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WOLFSBURG (Reuters) -- Volkswagen Group is dealing with a slowdown in new-car orders in the wake of admitting this month that it understated fuel usage and carbon dioxide emissions, VW's top labor representative said on Friday.

"There is caution in buying," Bernd Osterloh, the company's works council chief, told reporters. "The CO2 issue has triggered a greater crisis of confidence [in VW products] than the nitrogen [oxide emissions] issue."

VW said on Nov. 3 it had understated the level of CO2 emissions in about 800,000 cars sold mainly in Europe. The automaker expects costs of at least 2 billion euros ($2.1 billion), including compensation payments to customers, as a result of the providing inaccurate data.

Two weeks later, VW said the CO2 scandal, which mainly involved diesel cars, affected more gasoline-powered vehicles than previously disclosed.

VW's revelations about providing erroneous fuel economy and CO2 emissions have deepened the crisis that initially centered on manipulated software used in up to 11 million diesel vehicles worldwide. VW admitted in September that it had understated actual emissions of the pollutant nitrogen oxide in those vehicles.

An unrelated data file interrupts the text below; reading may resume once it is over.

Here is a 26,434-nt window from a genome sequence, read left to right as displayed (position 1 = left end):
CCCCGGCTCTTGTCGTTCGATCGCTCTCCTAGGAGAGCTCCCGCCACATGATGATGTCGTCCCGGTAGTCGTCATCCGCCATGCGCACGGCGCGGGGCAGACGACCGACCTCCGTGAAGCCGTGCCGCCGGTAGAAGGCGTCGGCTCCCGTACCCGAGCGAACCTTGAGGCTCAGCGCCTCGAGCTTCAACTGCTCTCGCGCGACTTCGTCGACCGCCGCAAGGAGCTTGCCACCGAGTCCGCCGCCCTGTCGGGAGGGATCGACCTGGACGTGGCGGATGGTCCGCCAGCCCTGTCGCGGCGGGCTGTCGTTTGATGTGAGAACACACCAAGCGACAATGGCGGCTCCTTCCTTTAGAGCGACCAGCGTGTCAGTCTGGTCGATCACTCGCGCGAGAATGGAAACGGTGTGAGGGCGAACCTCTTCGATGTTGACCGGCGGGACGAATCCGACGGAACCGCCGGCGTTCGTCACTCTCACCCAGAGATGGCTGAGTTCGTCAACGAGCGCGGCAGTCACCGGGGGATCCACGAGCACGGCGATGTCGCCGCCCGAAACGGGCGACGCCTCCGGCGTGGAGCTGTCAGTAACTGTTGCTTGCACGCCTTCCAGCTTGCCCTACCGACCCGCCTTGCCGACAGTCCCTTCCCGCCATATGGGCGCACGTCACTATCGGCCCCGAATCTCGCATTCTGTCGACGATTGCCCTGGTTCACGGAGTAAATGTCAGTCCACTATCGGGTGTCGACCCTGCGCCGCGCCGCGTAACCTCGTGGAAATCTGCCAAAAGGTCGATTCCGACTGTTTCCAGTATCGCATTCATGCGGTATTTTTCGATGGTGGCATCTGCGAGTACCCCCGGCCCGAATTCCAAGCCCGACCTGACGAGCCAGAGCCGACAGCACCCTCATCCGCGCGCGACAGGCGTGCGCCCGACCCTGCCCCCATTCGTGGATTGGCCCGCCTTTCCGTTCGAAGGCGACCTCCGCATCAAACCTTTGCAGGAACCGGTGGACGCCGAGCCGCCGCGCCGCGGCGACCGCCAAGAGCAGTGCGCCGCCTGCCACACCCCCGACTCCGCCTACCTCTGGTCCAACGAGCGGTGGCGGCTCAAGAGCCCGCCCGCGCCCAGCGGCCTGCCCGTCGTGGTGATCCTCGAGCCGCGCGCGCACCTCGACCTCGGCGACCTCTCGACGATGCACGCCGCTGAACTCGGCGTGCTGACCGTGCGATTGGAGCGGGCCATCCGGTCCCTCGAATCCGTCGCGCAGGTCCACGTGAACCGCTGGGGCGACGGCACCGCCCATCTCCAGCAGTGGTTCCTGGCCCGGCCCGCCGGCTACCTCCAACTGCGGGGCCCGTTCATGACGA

VW Group is facing a separate crisis in the U.S. after the company informed authorities last week that about 85,000 group vehicles with 3.0-liter V-6 diesel engines were fitted with emissions-control equipment that was not disclosed to U.S. regulators.

Global sales of VW Group vehicles fell 3.5 percent in October, though they edged up 0.5 percent in Germany. VW has denied reports that orders and sales have started to plunge in the wake of the emissions scandal.

Osterloh, who also sits on the VW supervisory board's influential steering committee, said there could be risks to jobs should the decline in orders persist.

"Employment is safe provided we are selling cars," he said. "If we sell no cars, it will get relatively difficult."

"We will have to look at incoming orders of the next days, weeks and months," he added.

Automotive News Europe contributed to this report
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